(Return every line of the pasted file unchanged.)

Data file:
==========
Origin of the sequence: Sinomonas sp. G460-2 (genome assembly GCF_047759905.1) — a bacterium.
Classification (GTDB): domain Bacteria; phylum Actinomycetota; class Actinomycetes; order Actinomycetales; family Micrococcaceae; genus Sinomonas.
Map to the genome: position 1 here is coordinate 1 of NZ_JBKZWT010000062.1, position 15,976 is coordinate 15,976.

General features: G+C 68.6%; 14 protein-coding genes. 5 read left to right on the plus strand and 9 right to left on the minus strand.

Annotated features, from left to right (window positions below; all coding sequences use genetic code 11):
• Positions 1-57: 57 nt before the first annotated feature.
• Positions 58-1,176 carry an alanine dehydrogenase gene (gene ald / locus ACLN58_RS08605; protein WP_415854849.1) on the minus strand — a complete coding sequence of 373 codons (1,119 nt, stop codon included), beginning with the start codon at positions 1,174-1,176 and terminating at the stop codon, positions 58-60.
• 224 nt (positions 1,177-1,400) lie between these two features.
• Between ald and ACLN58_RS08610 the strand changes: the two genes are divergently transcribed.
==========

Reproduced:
Origin of the sequence: Sinomonas sp. G460-2 (genome assembly GCF_047759905.1) — a bacterium.
Classification (GTDB): domain Bacteria; phylum Actinomycetota; class Actinomycetes; order Actinomycetales; family Micrococcaceae; genus Sinomonas.
Map to the genome: position 1 here is coordinate 1 of NZ_JBKZWT010000062.1, position 15,976 is coordinate 15,976.

General features: G+C 68.6%; 14 protein-coding genes. 5 read left to right on the plus strand and 9 right to left on the minus strand.

Annotated features, from left to right (window positions below; all coding sequences use genetic code 11):
• Positions 1-57: 57 nt before the first annotated feature.
• Positions 58-1,176 carry an alanine dehydrogenase gene (gene ald / locus ACLN58_RS08605; protein WP_415854849.1) on the minus strand — a complete coding sequence of 373 codons (1,119 nt, stop codon included), beginning with the start codon at positions 1,174-1,176 and terminating at the stop codon, positions 58-60.
• 224 nt (positions 1,177-1,400) lie between these two features.
• Between ald and ACLN58_RS08610 the strand changes: the two genes are divergently transcribed.